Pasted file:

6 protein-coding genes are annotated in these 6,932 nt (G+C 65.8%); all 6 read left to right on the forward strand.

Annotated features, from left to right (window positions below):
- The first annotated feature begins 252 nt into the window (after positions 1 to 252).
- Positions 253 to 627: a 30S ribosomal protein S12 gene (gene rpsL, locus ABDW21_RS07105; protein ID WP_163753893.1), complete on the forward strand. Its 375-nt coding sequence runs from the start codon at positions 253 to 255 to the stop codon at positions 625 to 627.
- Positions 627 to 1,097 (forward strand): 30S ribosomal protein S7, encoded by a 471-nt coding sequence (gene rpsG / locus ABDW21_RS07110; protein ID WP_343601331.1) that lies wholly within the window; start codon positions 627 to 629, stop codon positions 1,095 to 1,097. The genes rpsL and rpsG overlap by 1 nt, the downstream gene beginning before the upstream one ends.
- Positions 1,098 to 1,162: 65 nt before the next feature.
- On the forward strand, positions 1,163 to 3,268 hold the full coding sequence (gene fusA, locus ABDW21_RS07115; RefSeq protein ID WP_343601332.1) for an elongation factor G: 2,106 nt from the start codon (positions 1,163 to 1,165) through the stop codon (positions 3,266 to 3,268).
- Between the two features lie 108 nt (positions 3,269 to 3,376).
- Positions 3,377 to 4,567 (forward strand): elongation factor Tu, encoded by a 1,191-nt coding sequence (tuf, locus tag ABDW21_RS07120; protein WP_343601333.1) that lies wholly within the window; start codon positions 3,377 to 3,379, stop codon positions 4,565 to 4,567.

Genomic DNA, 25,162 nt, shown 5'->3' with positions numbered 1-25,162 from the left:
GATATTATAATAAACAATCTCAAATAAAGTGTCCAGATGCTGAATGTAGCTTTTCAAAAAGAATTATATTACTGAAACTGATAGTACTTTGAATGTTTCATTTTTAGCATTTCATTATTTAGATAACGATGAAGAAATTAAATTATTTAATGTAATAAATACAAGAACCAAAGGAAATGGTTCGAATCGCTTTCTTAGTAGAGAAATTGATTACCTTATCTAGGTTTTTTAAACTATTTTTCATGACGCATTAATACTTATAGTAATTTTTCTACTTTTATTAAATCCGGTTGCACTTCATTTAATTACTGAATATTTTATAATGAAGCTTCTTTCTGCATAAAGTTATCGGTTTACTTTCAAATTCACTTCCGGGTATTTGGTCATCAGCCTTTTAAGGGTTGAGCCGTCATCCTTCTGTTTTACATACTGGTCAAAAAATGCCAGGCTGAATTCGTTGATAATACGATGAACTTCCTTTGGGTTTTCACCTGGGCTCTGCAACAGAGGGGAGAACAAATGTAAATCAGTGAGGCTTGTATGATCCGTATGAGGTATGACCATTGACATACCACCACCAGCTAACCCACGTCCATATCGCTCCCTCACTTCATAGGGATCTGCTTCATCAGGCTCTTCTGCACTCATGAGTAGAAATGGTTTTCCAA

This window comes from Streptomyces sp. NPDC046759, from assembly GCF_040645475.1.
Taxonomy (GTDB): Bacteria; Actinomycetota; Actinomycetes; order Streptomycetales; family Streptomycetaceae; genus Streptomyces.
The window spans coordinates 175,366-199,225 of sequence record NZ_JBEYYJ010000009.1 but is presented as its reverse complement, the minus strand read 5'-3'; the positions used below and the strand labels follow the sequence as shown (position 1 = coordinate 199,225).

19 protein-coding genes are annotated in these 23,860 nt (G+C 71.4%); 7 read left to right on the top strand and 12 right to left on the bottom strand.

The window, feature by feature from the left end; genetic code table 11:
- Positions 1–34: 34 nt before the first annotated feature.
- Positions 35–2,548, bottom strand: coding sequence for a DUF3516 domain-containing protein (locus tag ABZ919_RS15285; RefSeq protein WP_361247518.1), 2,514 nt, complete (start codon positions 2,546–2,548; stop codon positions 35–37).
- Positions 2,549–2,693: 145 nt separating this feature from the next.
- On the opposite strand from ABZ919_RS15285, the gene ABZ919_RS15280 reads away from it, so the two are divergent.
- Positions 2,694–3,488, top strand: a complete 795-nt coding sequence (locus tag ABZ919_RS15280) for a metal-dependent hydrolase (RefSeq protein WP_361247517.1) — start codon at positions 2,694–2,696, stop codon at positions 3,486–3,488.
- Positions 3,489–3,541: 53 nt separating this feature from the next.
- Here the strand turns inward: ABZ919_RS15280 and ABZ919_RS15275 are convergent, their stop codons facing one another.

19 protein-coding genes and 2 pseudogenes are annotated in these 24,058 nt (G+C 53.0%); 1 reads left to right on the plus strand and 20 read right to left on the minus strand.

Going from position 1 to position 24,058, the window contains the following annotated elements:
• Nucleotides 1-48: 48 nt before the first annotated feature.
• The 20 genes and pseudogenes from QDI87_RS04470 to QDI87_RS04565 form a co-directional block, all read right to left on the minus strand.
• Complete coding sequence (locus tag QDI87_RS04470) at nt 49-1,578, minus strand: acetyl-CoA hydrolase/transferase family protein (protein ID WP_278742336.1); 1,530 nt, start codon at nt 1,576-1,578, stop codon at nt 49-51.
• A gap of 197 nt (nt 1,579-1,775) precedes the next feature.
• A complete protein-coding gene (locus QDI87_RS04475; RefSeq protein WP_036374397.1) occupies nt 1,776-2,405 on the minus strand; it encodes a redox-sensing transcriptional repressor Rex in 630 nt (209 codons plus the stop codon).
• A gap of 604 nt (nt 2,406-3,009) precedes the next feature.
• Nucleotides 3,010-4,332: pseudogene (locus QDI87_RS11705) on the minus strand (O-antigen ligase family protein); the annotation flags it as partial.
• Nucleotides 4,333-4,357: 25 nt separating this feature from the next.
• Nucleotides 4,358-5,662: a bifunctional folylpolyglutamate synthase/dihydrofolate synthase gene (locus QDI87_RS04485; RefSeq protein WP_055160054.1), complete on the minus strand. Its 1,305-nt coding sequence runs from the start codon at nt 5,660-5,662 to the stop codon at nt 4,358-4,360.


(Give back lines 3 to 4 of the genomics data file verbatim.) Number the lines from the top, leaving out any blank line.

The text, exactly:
- The first annotated feature begins 252 nt into the window (after positions 1 to 252).
- Positions 253 to 627: a 30S ribosomal protein S12 gene (gene rpsL, locus ABDW21_RS07105; protein ID WP_163753893.1), complete on the forward strand. Its 375-nt coding sequence runs from the start codon at positions 253 to 255 to the stop codon at positions 625 to 627.